Saturday 20 July 2019

Blood clinic scandal takes a dramatic twist

RALPH RIEGEL

THE BLOOD transfusion scandal has taken a dramatic new twist after internal board documents warned that incomplete information provided to a formal Dáil investigation ran the risk of TDs being seriously misled.

Internal letters within the Irish Blood Transfusion Service (IBTS), seen by the Sunday Independent, reveal a bitter split between the Dublin and Cork blood clinics with Leeside officials "astonished and dismayed" at evidence provided to the Joint Oireachtas Committee on Health and Children.



The all-party Dáil probe into the blood service was launched with the aim of avoiding a repeat of the Hepatitis C disaster and guarantee an ultra-modern blood network is delivered by the IBTS which replaced the old Blood Transfusion Service Board (BTSB).



Incredibly, leaked documents now reveal TDs were being presented with information to effectively justify and endorse a single national blood test centre.



An internal letter bluntly warns that the Committee's probe requires "full and comprehensive information" with some staff "extremely surprised" their assistance was not sought for the Dáil hearings.



Critically, the Finlay tribunal into the blood contamination scandal demanded a modern new Cork blood clinic.



Last night, Committee Chairman, Batt O'Keeffe (FF), confirmed "alarming documentation" has now come into his possession.



"I will be bringing these documents and the disturbing issues they involve before the Committee as an emergency measure and I will also be forwarding copies to the Minister for Health, Michael Martin, for investigation by his Department," he declared.



Deputy O'Keeffe admitted the documents lent credence to concerns by some Southern Health Board (SHB) members that "a witch-hunt" was being waged over the Hepatitis C scandal currently before the Lindsay tribunal.



The Dáil Chairman stressed that it now appears the BTSB first decided to axe their Cork clinic and then sought expert studies to justify the move.



Such claims, raised by SHB members last summer, were rejected as "ludicrous" by Dublin blood board executives.



A spokesman for the IBTS was unavailable for comment on the latest controversy.



However, a letter to IBTS Chairman, Dr Pat Barker, just last month, from concerned staff bluntly warned: "We are anxious to co-operate fully in order to remove the risk of the Committee being misled, albeit inadvertently, in any manner."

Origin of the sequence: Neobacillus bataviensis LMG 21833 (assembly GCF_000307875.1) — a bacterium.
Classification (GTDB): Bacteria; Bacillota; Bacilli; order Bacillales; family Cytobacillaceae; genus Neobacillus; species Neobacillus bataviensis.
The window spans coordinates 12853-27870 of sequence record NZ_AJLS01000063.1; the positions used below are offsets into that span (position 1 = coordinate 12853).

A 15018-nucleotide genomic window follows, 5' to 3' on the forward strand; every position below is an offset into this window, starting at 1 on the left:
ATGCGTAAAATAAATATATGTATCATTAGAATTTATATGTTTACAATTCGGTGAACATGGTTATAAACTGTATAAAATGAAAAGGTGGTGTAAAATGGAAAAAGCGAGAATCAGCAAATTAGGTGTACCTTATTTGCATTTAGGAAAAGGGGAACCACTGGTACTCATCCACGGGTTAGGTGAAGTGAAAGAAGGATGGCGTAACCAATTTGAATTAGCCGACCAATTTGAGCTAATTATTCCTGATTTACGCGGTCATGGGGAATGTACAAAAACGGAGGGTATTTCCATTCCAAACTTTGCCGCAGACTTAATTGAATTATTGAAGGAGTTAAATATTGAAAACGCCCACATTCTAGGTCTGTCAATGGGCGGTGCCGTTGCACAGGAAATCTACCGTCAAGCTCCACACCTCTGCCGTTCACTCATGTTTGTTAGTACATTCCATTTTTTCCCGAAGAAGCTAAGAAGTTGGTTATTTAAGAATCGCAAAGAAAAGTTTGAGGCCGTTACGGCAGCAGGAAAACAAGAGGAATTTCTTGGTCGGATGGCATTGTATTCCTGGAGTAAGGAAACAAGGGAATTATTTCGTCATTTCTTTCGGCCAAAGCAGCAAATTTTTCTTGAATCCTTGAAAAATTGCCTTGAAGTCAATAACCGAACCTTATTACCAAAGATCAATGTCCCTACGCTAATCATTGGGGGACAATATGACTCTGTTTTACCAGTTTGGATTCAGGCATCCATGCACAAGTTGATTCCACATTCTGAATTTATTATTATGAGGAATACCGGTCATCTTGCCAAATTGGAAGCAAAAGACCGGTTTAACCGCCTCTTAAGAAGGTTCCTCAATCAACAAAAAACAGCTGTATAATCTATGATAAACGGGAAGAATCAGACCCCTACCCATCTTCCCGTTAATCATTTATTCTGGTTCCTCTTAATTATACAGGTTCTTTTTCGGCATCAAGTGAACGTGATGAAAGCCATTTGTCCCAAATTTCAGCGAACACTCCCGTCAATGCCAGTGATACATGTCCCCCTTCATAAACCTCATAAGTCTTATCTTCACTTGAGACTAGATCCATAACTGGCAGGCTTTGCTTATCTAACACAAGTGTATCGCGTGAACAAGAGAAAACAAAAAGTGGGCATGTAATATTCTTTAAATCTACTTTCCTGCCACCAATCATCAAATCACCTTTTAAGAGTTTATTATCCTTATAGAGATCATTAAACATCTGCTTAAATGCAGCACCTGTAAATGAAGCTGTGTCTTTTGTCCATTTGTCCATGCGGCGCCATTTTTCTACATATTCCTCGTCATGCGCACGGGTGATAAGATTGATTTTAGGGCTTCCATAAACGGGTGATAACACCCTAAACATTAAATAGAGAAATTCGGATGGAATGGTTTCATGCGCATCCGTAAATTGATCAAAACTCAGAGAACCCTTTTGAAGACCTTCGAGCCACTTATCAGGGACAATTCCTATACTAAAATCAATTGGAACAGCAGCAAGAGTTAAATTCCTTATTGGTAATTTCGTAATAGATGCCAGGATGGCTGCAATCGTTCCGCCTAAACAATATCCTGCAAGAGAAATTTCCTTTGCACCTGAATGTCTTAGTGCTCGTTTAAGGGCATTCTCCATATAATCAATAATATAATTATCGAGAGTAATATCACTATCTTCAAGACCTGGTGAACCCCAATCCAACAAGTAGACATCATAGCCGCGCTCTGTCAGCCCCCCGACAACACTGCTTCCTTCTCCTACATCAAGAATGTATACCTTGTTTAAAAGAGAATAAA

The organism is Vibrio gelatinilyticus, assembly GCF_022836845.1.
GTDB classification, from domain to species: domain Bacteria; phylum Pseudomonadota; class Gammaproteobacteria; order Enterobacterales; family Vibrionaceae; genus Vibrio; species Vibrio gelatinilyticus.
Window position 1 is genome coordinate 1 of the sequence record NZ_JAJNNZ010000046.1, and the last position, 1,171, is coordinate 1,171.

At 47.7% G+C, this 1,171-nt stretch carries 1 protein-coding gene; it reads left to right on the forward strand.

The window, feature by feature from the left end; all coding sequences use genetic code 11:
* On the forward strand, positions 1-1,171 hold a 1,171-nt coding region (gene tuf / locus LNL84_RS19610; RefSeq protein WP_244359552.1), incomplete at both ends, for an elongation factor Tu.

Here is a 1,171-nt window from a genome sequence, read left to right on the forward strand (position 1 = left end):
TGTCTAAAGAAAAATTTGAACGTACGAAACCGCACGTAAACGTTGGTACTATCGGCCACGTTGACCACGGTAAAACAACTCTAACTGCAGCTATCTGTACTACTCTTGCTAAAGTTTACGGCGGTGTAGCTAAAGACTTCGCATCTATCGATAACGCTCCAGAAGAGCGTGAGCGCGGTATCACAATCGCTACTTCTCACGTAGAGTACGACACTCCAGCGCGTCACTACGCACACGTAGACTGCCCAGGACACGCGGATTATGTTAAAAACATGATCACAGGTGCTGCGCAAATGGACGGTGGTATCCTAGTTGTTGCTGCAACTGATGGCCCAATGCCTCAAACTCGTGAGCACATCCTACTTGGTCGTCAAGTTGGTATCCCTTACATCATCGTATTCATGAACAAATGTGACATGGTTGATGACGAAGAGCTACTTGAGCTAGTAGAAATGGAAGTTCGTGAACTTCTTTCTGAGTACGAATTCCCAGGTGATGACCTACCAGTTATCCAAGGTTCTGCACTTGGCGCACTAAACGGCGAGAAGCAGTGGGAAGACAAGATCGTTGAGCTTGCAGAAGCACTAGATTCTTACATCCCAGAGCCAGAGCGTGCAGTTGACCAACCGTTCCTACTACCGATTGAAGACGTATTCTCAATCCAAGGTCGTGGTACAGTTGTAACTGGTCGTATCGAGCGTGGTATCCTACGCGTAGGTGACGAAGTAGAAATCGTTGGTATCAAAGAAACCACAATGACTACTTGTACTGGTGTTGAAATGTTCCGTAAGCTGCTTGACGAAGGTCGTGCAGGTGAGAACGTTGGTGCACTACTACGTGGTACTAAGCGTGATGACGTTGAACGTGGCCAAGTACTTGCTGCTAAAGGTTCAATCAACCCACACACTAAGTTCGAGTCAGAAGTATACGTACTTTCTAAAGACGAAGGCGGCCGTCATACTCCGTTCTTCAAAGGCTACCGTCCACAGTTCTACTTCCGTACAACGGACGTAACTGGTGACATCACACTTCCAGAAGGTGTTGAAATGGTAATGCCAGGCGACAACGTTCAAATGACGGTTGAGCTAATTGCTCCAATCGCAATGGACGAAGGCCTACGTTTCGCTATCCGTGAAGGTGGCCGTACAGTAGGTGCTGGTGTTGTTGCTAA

But it's now emerged that Dr Joan Power, the BTSB Munster Director who first uncovered the Hepatitis C scandal, has been dropped or removed from seven major BTSB/IBTS committees since 1997.



The positions excluded to the expert Cork haematologist include the CJD advisory committee, Hep C screening group and even the National Haemovigilance Programme despite recommendations to the contrary by the powerful Irish Medicines Board (IMB).



Dr Power who was unavailable for comment to the Sunday Independent warned in a stark letter to the IBTS last month, obtained by the Sunday Independent, that the failure to allow Cork blood staff brief the Dáil probe in person could prove "potentially damaging."



The documents including correspondence between the old BTSB and its Cork clinic indicates that the St Finbarr's centre in Cork was proposed for downgrading up to a year before an expert study was commissioned which ultimately recommended the action.



A memo issued on March 9, 1999 said Cork analysts were "shocked" to hear of the BTSB decision to axe the clinic just 12 months after St Finbarr's staff were briefed on plans for a multi-million pound greenfield test centre in Cork.



Proposed centralisation was first mooted in October 1998 with the expert study only being launched the following March.



The BTSB/IBTS have formally insisted, since March 1999, on centralising all blood testing in Ireland at their Dublin clinic despite Department of Health, SHB and expert medical opinion that such a move could prove dangerous.



A similar proposal in Liverpool/Manchester was abandoned by British health chiefs.



The Cork clinic was only saved when Education Minister, Michael Martin, who lives less than half a mile from St Finbarr's, became Health Minister earlier this year and requested the IBTS brief the Dáil Committee first.



Former SHB Chairwoman, Dr Catherine Molloy, bluntly warned last spring that Cork surgeons are convinced patients will die if blood testing is axed in Cork. However, the new documents reveal an internal two-year war within the BTSB over moves to shut the Cork centre.



On March 10, 1999, in a stinging rebuke to Dr Power's demands for explanations on the BTSB closure move, BTSB chief executive Martin Hynes refused to provide her with requested financial information.



The BTSB boss ended by warning he would not tolerate attempts "to challenge management authority within the board."



In another letter from Dr Power to the BTSB HQ, she protested at being excluded from key decisions on the future of the Cork clinic and warned she was "shocked" at the effective refusal to justify the decision.



Last night, a spokesperson for the Irish Blood Transfusion Service said: "The board of the BTSB consulted widely in an open and transparent manner on the issue of single-site testing and invited submissions from a wide range of people and organisations which they received. They fully considered all information available to them when they took the decision on single-site testing which they then made unanimously in July 1999."



Editor's Choice

Also in Irish News